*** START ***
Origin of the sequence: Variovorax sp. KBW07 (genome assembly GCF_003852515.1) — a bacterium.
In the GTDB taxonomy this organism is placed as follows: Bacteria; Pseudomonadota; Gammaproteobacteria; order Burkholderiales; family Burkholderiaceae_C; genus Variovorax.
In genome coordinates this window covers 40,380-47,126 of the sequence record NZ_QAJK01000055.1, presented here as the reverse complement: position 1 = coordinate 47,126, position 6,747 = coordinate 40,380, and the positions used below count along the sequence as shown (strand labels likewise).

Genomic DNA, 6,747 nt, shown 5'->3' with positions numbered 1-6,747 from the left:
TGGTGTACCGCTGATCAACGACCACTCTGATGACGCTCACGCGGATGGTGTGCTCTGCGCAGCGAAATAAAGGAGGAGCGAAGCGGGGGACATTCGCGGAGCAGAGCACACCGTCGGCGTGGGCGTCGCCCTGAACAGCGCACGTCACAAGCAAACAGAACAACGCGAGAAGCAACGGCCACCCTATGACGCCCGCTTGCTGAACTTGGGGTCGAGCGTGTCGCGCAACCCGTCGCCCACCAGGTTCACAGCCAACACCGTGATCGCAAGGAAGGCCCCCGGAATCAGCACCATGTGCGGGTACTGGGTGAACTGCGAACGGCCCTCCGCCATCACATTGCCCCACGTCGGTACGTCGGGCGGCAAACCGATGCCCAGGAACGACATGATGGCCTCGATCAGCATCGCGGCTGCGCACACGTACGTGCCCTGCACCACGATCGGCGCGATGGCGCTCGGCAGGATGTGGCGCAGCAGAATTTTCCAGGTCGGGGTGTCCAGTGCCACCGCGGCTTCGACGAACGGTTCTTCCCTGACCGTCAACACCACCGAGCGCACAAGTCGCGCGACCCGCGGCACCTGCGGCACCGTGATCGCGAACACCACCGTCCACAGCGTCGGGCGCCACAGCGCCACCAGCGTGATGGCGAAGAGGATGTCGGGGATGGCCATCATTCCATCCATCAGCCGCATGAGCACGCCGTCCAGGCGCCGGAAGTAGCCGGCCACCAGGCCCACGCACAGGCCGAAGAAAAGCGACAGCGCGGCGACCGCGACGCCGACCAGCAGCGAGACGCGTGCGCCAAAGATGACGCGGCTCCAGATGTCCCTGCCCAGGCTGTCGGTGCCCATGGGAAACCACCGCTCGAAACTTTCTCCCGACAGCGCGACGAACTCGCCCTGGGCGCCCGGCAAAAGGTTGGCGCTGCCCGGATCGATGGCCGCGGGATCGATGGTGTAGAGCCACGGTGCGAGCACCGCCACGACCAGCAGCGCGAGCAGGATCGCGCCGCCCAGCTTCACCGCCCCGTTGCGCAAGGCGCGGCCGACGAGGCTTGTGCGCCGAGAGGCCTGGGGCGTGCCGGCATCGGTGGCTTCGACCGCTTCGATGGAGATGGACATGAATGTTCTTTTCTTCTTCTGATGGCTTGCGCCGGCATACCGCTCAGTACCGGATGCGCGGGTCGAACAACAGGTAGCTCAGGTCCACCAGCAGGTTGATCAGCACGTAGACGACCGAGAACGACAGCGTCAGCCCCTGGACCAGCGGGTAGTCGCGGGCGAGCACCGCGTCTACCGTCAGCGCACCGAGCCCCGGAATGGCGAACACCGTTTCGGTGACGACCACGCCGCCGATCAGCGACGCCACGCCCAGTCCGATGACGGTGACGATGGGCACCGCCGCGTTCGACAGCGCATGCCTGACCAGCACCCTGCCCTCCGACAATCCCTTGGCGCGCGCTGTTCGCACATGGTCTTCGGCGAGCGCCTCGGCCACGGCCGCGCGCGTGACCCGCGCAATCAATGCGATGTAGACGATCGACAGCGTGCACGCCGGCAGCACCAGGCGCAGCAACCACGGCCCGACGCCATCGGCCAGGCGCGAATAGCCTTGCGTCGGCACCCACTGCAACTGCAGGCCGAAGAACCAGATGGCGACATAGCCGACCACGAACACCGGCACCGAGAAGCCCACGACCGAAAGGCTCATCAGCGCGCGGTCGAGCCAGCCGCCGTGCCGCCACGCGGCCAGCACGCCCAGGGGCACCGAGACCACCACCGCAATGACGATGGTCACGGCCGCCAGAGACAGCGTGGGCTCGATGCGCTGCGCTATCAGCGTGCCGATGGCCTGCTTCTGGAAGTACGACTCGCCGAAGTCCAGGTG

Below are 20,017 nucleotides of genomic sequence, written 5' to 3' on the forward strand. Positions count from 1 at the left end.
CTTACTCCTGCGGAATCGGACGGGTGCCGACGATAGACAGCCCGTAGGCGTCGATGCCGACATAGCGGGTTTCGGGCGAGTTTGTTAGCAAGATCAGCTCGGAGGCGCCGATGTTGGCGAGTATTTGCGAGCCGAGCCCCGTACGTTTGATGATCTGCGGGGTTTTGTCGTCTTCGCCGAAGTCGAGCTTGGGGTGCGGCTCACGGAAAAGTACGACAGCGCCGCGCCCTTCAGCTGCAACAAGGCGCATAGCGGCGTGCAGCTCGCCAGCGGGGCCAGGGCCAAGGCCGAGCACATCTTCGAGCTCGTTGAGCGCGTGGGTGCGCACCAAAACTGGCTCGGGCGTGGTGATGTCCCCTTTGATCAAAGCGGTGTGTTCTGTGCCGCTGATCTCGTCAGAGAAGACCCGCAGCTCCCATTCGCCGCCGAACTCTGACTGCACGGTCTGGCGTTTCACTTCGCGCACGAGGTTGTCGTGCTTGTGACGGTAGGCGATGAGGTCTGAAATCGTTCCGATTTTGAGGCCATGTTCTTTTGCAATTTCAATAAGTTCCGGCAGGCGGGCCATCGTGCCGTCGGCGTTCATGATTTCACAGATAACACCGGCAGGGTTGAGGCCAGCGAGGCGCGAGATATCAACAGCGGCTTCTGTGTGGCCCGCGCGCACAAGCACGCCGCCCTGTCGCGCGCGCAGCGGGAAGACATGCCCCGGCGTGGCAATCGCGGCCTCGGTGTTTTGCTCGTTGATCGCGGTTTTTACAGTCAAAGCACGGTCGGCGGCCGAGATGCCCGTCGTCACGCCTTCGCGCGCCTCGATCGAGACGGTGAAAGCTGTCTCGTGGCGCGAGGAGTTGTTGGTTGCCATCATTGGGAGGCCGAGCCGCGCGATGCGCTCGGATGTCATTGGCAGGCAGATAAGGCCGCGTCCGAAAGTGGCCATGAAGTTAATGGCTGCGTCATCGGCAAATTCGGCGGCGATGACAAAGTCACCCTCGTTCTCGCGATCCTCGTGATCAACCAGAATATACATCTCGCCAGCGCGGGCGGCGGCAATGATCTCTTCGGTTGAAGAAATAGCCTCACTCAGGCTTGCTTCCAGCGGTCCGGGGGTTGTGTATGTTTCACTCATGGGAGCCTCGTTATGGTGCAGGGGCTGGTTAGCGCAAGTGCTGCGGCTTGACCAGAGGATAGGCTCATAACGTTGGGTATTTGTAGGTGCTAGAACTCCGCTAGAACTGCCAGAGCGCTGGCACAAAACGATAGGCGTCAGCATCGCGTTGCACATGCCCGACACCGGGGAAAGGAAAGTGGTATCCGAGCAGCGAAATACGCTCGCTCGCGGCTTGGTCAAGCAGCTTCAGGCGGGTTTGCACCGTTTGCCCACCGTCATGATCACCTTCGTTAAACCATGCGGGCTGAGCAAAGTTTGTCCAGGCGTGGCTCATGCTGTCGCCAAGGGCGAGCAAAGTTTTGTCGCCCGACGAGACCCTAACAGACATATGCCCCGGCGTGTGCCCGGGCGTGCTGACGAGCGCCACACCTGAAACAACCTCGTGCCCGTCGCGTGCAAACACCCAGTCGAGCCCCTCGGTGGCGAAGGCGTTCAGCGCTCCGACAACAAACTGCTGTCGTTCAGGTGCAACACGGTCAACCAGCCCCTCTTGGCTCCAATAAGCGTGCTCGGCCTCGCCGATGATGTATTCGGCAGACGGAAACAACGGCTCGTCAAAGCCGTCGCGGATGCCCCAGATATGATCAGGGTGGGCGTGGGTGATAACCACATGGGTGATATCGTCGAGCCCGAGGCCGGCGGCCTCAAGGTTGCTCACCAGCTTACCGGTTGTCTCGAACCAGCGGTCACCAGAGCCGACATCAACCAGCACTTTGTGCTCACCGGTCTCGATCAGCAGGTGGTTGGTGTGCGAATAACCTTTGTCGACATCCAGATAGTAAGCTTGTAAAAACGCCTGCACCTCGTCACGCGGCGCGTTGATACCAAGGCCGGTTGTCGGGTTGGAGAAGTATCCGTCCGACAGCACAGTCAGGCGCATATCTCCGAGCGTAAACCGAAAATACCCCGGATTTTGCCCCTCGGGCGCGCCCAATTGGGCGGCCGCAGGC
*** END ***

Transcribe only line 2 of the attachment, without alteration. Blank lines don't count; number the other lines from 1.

In the GTDB taxonomy this organism is placed as follows: Bacteria; Pseudomonadota; Gammaproteobacteria; order Burkholderiales; family Burkholderiaceae_C; genus Variovorax.